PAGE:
Tracheostomy is used to bypass an obstructed upper airway ( ▶ Fig. 23.1; ▶ Table 23.1 a). It reduces the respiratory “dead space” and permits easier instrumentation, including suctioning, of the tracheobronchial tree. It obviates the need for prolonged endotracheal (ET) intubation and facilitates respiratory ventilation ( ▶ Table 23.1 b) in ventilated patients. Home ventilation is now frequently used in children with conditions that in the past would not have been treated or would have meant long-term inpatient care ( ▶ Table 23.1 b,c) and is an increasingly common indication for tracheostomy.


Fig. 23.1 Tracheostomy in a child with a large lymphangioma of the head and neck, extending into the tongue and obstructing the airway.

Table 23.1 Common indications for tracheostomy

  1. To bypass obstruction

Craniofacial syndromes, e.g., Treacher Collins’ and Goldenhar’s syndromes

Severe macroglossia

Subglottic stenosis

Large lymphangioma

  1. To avoid prolonged endotracheal intubation on PICU

Head injury


Severe bronchopulmonary dysplasia

  1. To facilitate home ventilation


Severe sleep apnea (some forms)

Abbreviation: PICU, pediatric intensive care unit.

23.3 Emergency Tracheotomy

An emergency opening into the trachea can save a child who presents with complete or near-complete upper airway obstruction. This was a frequent occurrence in the preantibiotic era when diphtheria and epiglottitis were commonplace and steroids were not widely used in the management of acute laryngotracheobronchitis (ALTB) or “croup.” Pediatricians and anesthesiologists were less skilled at managing ET intubation in the very young. A tracheotomy “in extremis” is now a very rare procedure, and a scheduled operation under optimum conditions with skilled pediatric anesthesia is much to be preferred.

A child can nearly always be managed by airway supportive measures such as “bag and mask” or by ET intubation prior to a planned tracheostomy.

In a desperate situation, you can make an opening into the trachea using a large bore needle to puncture the cricothyroid membrane (cricothyroidotomy; see ▶ Fig. 20.3).

23.4 Preoperative Planning

Traditional advice has been that tracheostomy is preferable to “prolonged” intubation, that is, use of an ET tube for more than a few weeks. With modern-day ET tubes causing much less tissue trauma and with improved neonatal care and better overall management of very sick children, particularly premature neonates, ET intubation can now be prolonged often for several weeks before a tracheostomy is needed. Tracheostomy is typically considered when it becomes clear that a child who is being managed by ET intubation is unlikely to cope without some form of airway support. Often one or more attempts will have been made at extubation.

The parents or carers of a child needing a tracheostomy, and in the case of the older child the child him/herself, will need careful and detailed preoperative counseling. 2 In addition to an explanation of the condition and its natural history, with and without a tracheostomy, they should be aware of the possible complications and of the postoperative concerns as detailed in the next section. The child will initially be unable to vocalize, including crying, a prospect parents often find very distressing. 3,​ 4 If home care of the child is planned, then the parents should be trained in how to change the tube, how to suction the trachea, how to ensure optimum humidification, and in basic resuscitation techniques. It can be useful to show them a variety of tracheostomy tubes, introducers and suction equipment using a teaching doll or mannequin (see below) prior to surgery.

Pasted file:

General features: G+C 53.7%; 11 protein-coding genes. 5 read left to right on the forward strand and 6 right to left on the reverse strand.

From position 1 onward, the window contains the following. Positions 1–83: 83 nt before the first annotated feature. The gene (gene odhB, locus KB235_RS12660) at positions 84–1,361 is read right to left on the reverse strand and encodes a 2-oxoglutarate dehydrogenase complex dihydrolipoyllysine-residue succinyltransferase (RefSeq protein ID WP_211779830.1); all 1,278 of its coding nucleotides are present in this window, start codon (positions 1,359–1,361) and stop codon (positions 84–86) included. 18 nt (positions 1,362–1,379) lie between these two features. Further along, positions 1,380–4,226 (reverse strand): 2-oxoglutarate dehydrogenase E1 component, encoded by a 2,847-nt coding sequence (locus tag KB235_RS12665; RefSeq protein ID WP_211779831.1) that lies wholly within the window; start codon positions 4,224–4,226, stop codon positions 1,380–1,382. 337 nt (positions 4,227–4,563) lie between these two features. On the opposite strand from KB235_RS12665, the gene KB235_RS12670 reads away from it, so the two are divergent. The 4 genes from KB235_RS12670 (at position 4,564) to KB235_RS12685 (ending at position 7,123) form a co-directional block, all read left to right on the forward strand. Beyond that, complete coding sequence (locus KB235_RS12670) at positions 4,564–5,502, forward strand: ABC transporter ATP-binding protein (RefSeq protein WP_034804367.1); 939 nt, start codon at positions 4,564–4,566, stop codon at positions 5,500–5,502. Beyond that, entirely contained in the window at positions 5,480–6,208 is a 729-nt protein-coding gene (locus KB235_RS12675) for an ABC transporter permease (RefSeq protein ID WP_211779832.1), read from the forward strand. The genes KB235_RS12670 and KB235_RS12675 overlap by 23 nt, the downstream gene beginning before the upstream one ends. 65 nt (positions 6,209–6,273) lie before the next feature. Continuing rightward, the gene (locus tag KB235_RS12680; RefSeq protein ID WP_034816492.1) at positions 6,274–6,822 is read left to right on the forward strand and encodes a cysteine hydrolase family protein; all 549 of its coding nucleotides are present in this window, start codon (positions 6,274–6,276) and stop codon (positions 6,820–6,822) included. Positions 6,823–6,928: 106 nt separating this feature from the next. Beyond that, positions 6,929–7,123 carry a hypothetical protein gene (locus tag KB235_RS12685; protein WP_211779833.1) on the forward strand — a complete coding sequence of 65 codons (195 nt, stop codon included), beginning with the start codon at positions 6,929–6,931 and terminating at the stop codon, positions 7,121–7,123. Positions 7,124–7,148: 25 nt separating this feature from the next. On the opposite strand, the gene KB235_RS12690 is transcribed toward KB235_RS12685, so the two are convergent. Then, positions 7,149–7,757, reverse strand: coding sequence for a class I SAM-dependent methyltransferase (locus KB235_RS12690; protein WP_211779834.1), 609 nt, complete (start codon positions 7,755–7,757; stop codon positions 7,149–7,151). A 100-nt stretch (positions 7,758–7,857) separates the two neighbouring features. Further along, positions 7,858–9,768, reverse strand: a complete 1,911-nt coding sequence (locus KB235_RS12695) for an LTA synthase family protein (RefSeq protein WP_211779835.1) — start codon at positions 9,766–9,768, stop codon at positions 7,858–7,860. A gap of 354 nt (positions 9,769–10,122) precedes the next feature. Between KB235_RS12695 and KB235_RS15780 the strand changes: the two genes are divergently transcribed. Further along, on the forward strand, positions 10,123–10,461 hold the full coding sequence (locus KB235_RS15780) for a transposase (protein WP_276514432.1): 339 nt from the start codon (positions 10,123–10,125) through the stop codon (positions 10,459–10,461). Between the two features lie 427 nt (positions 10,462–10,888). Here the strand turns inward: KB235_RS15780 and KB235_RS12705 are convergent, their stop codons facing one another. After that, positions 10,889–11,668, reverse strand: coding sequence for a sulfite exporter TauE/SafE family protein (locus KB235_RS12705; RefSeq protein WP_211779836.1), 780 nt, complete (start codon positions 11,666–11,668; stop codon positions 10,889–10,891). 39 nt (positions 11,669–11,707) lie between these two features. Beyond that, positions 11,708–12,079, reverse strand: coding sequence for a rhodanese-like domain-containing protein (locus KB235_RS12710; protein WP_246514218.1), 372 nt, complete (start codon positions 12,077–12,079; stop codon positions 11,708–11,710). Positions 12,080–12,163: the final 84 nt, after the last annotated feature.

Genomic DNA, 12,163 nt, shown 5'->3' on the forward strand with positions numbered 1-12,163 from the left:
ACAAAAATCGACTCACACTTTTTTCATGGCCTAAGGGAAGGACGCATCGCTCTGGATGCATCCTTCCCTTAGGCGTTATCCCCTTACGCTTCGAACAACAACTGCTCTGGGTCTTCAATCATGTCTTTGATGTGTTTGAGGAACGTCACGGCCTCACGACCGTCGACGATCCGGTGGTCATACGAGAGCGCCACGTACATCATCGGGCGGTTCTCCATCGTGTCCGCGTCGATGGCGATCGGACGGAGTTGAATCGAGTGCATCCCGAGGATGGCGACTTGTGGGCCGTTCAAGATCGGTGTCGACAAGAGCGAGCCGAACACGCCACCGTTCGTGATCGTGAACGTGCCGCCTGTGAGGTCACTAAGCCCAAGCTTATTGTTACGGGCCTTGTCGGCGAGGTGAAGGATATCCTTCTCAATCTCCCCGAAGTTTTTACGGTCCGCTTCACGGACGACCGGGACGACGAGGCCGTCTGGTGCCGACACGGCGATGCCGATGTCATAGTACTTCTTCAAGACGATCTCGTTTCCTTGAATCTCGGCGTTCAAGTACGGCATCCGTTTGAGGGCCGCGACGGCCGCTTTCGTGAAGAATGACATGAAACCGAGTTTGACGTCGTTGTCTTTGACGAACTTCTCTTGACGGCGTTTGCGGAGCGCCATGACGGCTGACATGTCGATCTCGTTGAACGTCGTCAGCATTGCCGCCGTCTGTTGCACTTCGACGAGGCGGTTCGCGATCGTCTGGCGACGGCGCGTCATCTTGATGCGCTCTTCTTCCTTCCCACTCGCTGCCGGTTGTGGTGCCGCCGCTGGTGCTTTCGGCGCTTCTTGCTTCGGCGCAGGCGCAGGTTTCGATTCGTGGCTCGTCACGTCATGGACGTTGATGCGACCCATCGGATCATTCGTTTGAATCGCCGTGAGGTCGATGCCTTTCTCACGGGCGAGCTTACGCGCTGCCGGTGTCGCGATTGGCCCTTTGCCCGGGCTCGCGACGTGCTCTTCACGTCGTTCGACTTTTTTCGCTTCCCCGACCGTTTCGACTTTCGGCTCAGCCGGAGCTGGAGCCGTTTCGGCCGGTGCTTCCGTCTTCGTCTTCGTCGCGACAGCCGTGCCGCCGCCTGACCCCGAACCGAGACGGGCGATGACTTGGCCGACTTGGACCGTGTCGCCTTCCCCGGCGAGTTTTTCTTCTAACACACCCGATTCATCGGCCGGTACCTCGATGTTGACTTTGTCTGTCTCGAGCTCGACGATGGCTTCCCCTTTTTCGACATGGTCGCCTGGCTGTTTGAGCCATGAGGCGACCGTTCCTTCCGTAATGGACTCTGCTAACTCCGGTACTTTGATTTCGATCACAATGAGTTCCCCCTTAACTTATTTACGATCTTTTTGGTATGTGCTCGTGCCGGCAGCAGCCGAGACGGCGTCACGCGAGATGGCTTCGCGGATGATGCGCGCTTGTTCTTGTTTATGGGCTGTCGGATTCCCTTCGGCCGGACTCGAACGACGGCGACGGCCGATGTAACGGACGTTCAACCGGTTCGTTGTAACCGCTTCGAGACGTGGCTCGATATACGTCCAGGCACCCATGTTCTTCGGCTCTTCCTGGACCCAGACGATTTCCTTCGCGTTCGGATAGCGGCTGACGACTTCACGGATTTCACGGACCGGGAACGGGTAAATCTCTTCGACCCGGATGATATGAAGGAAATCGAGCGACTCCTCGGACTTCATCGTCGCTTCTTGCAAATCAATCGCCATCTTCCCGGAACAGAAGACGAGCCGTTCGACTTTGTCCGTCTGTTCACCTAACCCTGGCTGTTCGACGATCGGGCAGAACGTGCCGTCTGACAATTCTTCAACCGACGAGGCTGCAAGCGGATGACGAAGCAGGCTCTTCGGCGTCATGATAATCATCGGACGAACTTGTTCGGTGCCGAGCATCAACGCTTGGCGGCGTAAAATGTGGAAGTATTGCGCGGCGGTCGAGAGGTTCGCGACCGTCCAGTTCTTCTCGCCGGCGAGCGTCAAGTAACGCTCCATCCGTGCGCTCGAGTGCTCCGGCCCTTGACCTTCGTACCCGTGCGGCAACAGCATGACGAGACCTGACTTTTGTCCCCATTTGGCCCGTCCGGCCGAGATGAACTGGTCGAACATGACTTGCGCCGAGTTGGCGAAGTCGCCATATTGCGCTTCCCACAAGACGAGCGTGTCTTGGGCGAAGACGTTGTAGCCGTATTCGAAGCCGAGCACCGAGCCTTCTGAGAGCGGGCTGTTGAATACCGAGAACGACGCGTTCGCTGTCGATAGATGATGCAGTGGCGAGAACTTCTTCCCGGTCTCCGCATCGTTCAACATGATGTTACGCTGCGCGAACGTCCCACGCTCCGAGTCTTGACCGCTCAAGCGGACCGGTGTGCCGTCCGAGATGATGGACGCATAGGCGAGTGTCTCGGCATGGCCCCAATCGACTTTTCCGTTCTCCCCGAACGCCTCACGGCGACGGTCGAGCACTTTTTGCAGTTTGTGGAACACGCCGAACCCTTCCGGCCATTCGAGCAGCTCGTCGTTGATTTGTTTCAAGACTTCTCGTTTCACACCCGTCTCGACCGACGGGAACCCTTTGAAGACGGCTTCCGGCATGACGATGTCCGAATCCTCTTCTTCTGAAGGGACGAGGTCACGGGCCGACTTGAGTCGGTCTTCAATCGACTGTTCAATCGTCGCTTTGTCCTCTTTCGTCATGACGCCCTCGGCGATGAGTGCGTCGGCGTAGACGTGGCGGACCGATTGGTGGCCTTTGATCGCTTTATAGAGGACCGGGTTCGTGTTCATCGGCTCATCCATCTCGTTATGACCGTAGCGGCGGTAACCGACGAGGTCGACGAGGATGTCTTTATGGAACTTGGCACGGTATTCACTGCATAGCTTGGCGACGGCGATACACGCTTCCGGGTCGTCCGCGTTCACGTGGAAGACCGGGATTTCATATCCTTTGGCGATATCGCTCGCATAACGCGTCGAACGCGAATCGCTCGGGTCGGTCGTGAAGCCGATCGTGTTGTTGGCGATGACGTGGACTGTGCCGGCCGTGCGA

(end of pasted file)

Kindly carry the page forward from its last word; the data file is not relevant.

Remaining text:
23.5 Special Considerations in Children

The principles that govern tracheostomy apply to both adults and children, but there are some factors that make pediatric tracheostomy very different. The child has a short fat neck, and the surgical landmarks may be very close together. The trachea is much softer and less well anchored than in an adult and easily rolls away to one side when palpated. This, coupled with its small caliber and its proximity to surrounding structures such as the carotid sheath, can make the trachea difficult to identify, particularly if the surgeon is inexperienced or if there is no ET tube in place. The small caliber of the trachea means that only a small diameter tube can be used. Pediatric tubes are typically single, that is, there is no “inner” and “outer” tube as in adults as this would reduce lumen of the tube. There is rarely room to accommodate a cuff, so pediatric tracheostomy tubes are generally uncuffed except for in the older child.

Children are inclined to produce brisk inflammatory responses to foreign bodies (i.e., a tracheostomy tube). Peristomal granulations and granulation tissue at the site of the lower end of the tube where it abuts the tracheal wall are common and can give rise to bleeding and obstruction.

For this reason, fenestrated tubes are almost never used in children—the fenestra is liable to become blocked by inflammatory tissue.

Some technical issues of particular importance in children are discussed next, for example, the need to be extra cautious to avoid the possibility of tracheal stenosis by avoiding the removal of any cartilage and the need to ensure that there is a good gap between the end of the tube and the carina given the very short length of the trachea especially in the newborn.